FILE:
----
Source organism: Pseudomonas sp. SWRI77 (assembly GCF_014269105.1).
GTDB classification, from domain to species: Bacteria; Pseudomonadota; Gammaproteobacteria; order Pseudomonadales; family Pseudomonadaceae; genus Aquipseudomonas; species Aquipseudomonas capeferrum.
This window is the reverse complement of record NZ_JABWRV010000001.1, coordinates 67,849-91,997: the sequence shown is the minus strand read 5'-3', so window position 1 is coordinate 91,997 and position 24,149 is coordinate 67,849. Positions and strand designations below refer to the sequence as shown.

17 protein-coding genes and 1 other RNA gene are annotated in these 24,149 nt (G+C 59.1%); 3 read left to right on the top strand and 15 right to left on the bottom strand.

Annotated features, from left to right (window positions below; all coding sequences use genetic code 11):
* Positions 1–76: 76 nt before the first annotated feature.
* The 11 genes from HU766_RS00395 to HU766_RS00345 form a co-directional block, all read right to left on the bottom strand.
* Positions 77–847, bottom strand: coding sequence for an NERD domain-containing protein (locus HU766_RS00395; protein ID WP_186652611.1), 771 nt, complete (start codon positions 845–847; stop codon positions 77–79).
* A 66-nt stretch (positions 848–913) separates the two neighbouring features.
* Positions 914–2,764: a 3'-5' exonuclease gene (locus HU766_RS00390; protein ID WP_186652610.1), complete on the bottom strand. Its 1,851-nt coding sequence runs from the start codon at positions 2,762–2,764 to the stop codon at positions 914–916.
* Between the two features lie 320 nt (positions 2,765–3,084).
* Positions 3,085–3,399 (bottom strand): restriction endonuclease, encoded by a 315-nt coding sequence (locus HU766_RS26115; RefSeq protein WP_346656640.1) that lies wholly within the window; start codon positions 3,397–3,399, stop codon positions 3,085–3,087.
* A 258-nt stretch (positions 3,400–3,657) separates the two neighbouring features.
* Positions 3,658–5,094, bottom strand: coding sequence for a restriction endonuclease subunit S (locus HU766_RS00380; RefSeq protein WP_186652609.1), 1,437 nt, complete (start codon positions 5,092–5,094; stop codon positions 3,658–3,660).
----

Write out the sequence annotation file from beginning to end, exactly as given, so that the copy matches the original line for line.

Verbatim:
Source organism: Pseudomonas sp. SWRI77 (assembly GCF_014269105.1).
GTDB classification, from domain to species: Bacteria; Pseudomonadota; Gammaproteobacteria; order Pseudomonadales; family Pseudomonadaceae; genus Aquipseudomonas; species Aquipseudomonas capeferrum.
This window is the reverse complement of record NZ_JABWRV010000001.1, coordinates 67,849-91,997: the sequence shown is the minus strand read 5'-3', so window position 1 is coordinate 91,997 and position 24,149 is coordinate 67,849. Positions and strand designations below refer to the sequence as shown.

17 protein-coding genes and 1 other RNA gene are annotated in these 24,149 nt (G+C 59.1%); 3 read left to right on the top strand and 15 right to left on the bottom strand.

Annotated features, from left to right (window positions below; all coding sequences use genetic code 11):
* Positions 1–76: 76 nt before the first annotated feature.
* The 11 genes from HU766_RS00395 to HU766_RS00345 form a co-directional block, all read right to left on the bottom strand.
* Positions 77–847, bottom strand: coding sequence for an NERD domain-containing protein (locus HU766_RS00395; protein ID WP_186652611.1), 771 nt, complete (start codon positions 845–847; stop codon positions 77–79).
* A 66-nt stretch (positions 848–913) separates the two neighbouring features.
* Positions 914–2,764: a 3'-5' exonuclease gene (locus HU766_RS00390; protein ID WP_186652610.1), complete on the bottom strand. Its 1,851-nt coding sequence runs from the start codon at positions 2,762–2,764 to the stop codon at positions 914–916.
* Between the two features lie 320 nt (positions 2,765–3,084).
* Positions 3,085–3,399 (bottom strand): restriction endonuclease, encoded by a 315-nt coding sequence (locus HU766_RS26115; RefSeq protein WP_346656640.1) that lies wholly within the window; start codon positions 3,397–3,399, stop codon positions 3,085–3,087.
* A 258-nt stretch (positions 3,400–3,657) separates the two neighbouring features.
* Positions 3,658–5,094, bottom strand: coding sequence for a restriction endonuclease subunit S (locus HU766_RS00380; RefSeq protein WP_186652609.1), 1,437 nt, complete (start codon positions 5,092–5,094; stop codon positions 3,658–3,660).